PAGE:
AXA RE IM’s Khoo said the Chinese Government would manage to correct the situation, but warned people not to expect it to happen overnight, it would be a slow process. For AMP Capital’s Oliver, it was this “healthy correction” that was of more concern than a bubble, saying bubble fears were “a little over the top”. He argued that across China as a whole, property price growth had lagged behind growth in income and the so-called potential bubble in the China property market was more of a city-specific issue and even then not worthy of being labelled as a potential bubble. Oliver was not alone in his stance, with Treasury Asia Asset Management’s CIO, Peter Sartori, also expressing his scepticism over the imminent threat of a bubble in the property market, saying the concerns were a “little bit overplayed.” “We don’t think there is a bubble there at the moment,” he said. “We think there are some pockets of overvaluation, maybe in some tier one cities – Shanghai, Beijing – but if you look at the entire China residential market, there’s definitely not a bubble.”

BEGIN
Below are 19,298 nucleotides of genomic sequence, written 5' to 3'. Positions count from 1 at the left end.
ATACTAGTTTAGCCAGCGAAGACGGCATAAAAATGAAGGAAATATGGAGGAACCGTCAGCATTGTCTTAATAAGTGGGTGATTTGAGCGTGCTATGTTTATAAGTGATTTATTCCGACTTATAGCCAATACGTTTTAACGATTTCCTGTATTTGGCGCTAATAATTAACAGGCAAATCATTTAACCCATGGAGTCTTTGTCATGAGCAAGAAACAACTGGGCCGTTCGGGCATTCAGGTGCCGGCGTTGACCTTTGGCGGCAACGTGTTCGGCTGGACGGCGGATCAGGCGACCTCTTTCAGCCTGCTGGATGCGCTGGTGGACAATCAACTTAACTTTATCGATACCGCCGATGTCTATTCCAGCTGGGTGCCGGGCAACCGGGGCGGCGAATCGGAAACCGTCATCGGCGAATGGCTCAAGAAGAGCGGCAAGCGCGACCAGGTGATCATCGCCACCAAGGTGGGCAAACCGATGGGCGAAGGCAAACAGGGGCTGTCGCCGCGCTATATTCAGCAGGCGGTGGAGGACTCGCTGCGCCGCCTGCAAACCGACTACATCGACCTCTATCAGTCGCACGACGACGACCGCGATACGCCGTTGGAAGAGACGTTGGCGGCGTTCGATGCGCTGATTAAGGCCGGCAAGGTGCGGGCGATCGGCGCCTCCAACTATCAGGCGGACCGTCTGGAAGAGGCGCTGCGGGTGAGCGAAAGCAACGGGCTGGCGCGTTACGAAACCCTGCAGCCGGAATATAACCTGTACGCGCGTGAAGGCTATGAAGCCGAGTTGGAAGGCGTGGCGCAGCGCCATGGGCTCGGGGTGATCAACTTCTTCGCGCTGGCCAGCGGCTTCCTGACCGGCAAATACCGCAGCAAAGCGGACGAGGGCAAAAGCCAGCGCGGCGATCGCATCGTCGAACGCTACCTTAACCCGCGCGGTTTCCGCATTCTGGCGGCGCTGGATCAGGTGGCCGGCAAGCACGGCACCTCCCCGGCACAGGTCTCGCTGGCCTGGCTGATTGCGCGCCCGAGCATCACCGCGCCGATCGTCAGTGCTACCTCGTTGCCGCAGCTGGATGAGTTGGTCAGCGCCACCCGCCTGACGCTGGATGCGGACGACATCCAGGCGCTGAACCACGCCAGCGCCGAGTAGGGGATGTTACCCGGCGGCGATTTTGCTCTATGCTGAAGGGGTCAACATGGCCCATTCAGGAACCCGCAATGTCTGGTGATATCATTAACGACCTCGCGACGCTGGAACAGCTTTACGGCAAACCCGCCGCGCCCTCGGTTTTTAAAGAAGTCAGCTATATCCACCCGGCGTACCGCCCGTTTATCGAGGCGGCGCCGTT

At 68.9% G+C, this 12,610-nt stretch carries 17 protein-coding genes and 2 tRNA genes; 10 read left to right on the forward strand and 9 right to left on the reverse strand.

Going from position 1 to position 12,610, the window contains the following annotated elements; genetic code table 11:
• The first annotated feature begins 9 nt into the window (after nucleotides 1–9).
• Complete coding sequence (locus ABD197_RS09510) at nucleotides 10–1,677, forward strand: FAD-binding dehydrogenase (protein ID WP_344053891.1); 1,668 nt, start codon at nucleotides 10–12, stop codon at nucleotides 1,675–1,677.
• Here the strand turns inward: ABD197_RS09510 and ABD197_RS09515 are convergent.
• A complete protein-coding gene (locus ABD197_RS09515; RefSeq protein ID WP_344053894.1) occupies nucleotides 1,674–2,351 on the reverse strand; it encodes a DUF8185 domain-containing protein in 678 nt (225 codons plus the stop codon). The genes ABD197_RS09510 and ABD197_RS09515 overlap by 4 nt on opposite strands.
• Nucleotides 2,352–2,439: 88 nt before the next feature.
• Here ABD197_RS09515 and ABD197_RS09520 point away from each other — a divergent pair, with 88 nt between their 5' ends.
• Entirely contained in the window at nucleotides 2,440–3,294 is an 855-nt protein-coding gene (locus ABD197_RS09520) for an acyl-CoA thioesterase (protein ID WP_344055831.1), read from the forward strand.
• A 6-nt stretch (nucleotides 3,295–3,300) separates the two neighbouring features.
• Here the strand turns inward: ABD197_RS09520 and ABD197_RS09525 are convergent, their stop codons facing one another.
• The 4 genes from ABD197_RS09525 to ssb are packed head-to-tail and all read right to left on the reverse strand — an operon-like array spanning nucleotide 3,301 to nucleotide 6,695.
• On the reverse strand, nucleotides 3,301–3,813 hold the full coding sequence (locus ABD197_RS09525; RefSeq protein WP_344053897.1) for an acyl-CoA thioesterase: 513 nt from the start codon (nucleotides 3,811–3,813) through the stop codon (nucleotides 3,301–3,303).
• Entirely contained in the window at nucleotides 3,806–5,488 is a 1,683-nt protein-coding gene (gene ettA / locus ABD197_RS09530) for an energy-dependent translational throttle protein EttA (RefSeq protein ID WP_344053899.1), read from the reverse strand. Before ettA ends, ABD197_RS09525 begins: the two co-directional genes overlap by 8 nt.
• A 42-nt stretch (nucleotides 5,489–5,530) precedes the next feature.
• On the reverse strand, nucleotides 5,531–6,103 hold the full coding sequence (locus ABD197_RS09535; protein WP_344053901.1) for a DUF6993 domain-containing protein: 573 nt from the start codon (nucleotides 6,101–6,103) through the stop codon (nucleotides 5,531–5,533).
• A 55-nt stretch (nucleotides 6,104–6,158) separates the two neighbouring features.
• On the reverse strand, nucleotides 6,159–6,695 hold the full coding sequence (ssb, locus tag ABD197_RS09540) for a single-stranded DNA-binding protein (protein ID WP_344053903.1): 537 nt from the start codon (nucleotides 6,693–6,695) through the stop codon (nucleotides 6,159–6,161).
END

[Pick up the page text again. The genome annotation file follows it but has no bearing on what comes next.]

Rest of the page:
Sartori explained there was no excessive debt and valuations overall did not appear excessive, thus concerns over a potential bubble were unnecessary. However he did concede that in the longer term, the potential was there. “If you take a three- to fiveyear view there’s the potential for bubbles to evolve because Asian economies are very strong and interest rates are probably too low and currencies are probably undervalued,” he explained. He said if interest rates and currencies were left as they were, then in the future some bubbles could form, adding it was not just a risk for China but rather a theme across the region. “But it’s not a problem for this year and I think the authorities in Asia and China are very aware of it and are tightening monetary policies as we speak.” Adding further weight to the argument that bubble fears are over the top, AMP Capital’s Oliver highlighted property prices in China were already in the process of slowing down, with growth now in the single digits as opposed to double digits like a few years ago. While Oliver said the risk was now centred on the China government over-tightening causing a collapse in growth as opposed to a bubble, he acknowledged that monetary tightening was unlikely to become aggressive. “Chinese authorities have proven very adept at managing the Chinese economy – the last thing they want is a sharp downturn in growth given the social unrest it will cause,” he concluded.